Morning Report

April 03, 2024

“Eurozone CPI and the US ISM Services PMI will provide the markets with some fresh clues today, with the euro at risk of a bout of weakness if inflation lands closer to the target than the markets expect. As we approach the beginning of the major cutting cycles, divergence in expectations for the central banks is starting to fuel more volatility.”

Sam Cornford – Head of Trading


Main Headlines

Taiwan was struck by a 7.2 magnitude earthquake this morning – the strongest in over 25 years to hit the island – triggering tsunami warnings in the West Pacific that was later pulled. Shares in the world’s largest chipmaker, TSMC, slipped over 1% in the aftermath of the earthquake as nerves jumped over potential disruption to activity or damage to critical chipmaking equipment.

In a notable turnaround, British manufacturers witnessed an expansion in activity in March for the first time since July 2022, driven primarily by a resurgence in domestic demand, according to the S&P UK Manufacturing PMI. The index climbed to 50.3 from a preliminary estimate of 49.9, jumping from a 47.5 print in February.


Sterling modestly trimmed its losses against the dollar yesterday as some positive data aided a retracement of some of the prior day’s 0.5% slide. As mentioned above, the return to expansion for the British manufacturing sector marked something of a turning point for the UK economic outlook, as it joined its services equivalent in printing above the 50.0 mark following a slump through 2023 that sparked a technical recession. The growth-boosting effects of easing financial conditions on credit demand was evidenced at the same time by mortgage approvals, which climbed to the highest level since September 2022 at 60K, and by net consumer lending, which jumped at the highest rate since August last year. The US and European data will guide sterling today, with the next impulse coming from the final services PMI tomorrow.


Traders are looking at a soft print in the flash eurozone CPI estimate this morning that should bolster bets for a beginning to the ECB easing cycle in June. The German figure fell from 2.7% to 2.3% in a broadly anticipated move yesterday that did little to restrain the euro’s 0.3% recovery, but provided markets with another stark signal that the bloc-wide reading this morning will inch ever closer towards the 2% target. The consensus estimate points to 2.5% but, given that the four largest economies in the area all printed below this level, is at risk of overestimating the result – this tilts the risks firmly to the downside for the euro today.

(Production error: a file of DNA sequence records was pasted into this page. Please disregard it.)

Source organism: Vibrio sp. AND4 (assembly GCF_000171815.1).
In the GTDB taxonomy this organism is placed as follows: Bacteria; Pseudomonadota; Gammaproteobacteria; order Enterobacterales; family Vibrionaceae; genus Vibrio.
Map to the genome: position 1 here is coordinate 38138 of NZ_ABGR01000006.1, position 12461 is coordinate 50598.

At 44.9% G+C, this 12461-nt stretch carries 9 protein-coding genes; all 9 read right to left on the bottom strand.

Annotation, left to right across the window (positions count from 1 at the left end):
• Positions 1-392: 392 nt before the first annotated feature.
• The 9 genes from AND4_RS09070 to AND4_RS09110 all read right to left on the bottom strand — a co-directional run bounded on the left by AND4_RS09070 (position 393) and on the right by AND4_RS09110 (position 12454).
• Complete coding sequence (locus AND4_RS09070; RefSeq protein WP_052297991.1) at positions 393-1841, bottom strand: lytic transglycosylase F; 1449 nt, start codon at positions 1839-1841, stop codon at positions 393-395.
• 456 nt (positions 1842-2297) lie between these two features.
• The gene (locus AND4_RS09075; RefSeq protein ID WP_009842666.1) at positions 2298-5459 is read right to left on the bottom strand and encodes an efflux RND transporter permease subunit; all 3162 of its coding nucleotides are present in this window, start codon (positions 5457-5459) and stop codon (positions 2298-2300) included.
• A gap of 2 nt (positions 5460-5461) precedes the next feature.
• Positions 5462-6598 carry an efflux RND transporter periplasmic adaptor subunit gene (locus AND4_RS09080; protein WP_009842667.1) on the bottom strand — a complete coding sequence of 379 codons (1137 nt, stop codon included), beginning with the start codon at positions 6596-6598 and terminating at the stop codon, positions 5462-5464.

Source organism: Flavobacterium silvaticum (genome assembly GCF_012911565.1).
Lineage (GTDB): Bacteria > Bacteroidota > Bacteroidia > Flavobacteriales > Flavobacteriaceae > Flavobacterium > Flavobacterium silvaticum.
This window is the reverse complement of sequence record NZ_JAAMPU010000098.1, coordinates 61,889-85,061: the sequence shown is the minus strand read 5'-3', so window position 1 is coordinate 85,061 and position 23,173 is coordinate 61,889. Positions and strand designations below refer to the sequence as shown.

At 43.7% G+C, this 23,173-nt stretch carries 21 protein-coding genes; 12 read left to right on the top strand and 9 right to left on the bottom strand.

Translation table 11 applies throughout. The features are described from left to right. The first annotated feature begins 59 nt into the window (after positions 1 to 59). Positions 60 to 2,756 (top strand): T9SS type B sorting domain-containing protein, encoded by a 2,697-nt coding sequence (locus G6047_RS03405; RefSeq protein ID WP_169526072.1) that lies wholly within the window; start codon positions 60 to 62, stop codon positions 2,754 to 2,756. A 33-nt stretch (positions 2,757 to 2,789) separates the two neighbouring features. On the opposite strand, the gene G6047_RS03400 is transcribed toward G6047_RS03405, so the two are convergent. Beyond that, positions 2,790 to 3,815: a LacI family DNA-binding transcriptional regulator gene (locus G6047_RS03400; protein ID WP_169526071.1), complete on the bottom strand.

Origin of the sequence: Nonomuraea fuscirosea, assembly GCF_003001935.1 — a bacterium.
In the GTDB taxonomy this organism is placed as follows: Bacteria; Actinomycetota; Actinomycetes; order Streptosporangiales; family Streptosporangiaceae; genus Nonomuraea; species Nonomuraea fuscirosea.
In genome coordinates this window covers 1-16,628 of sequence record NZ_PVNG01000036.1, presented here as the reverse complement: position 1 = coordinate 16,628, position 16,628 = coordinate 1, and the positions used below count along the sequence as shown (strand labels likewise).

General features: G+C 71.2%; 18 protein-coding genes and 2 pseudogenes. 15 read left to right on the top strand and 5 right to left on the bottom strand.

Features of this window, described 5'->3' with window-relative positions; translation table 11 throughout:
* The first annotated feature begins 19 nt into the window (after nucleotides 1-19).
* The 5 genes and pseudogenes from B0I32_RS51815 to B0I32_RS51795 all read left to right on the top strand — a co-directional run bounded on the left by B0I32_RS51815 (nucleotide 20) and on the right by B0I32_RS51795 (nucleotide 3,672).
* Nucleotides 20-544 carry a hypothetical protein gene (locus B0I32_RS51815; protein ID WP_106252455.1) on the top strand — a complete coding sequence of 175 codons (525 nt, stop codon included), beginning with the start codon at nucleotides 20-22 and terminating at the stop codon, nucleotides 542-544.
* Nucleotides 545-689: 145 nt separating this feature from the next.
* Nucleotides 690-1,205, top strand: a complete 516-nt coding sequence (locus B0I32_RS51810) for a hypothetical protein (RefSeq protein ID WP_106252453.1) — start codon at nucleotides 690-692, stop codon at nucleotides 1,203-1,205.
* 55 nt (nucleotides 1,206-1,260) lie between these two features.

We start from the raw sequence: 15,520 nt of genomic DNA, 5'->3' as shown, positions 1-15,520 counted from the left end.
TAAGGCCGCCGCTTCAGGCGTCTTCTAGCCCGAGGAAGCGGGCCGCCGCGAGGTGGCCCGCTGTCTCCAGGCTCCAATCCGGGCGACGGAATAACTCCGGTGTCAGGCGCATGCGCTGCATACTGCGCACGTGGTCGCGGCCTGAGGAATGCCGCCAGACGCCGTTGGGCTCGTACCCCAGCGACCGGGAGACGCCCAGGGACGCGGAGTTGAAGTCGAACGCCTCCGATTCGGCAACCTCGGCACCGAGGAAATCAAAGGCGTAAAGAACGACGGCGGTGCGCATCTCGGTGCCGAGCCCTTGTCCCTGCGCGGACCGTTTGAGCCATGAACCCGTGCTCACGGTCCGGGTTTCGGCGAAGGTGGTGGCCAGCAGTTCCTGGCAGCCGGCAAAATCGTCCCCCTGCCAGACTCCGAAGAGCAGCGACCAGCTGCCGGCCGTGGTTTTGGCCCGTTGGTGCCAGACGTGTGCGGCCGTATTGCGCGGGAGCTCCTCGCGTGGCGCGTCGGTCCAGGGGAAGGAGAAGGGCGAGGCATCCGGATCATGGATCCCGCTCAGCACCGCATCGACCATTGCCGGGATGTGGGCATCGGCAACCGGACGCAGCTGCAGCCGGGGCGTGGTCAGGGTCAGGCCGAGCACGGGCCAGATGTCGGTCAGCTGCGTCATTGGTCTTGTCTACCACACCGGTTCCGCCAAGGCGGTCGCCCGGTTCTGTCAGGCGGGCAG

Having handed back some of its manufacturing-related gains yesterday, ADP non-farms, the ISM services PMI, and another speech by Fed Chair Powell are next in line for the dollar today. Job openings landed exactly as expected at 8.76M, but underlying signs of softness – including a cooling quits rate and an improving labour supply – signalled a steady movement towards disinflation that is unlikely to worry the Fed. Markets are now pricing in fewer cuts this year than the Fed, however, pencilling in only 68bps of policy easing after some fresh bouts of resilient economic data have bolstered the ‘no rush to cut’ mantra. The ISM services PMI is likely to edge up this afternoon to 52.8, according to estimates, while markets will be paying particular attention to the prices paid component for clues on the inflationary trajectory. Fed Chair Powell takes the podium again this evening, after his colleague Mester said yesterday that she had upped her estimate of the long-term neutral interest rate from 2.5% to 30% as a result of robust US economic activity.


Higher yields triggered by Monday’s fresh set of resilient US data put some significant pressures on stock indices globally yesterday. The S&P 500 notched its biggest daily slump in a month, dragged by megacap and technology stocks, with Tesla slipping 5% after it announced that quarterly vehicle deliveries had slipped for the first time in almost four years. In the UK, the FTSE 100 touched an all-time closing high as it breached the 8,000 mark for the first time since early 2023, but subsequently slipped on the day.

Main Economic Events (All Times CET)

11:00am: Eurozone CPI Flash
2:15pm: US ADP Non-Farm Employment Change
2:30pm: Fed’s Bostic speaks
4:00pm: US ISM Services PMI
6:10pm: Fed Chair Powell speaks


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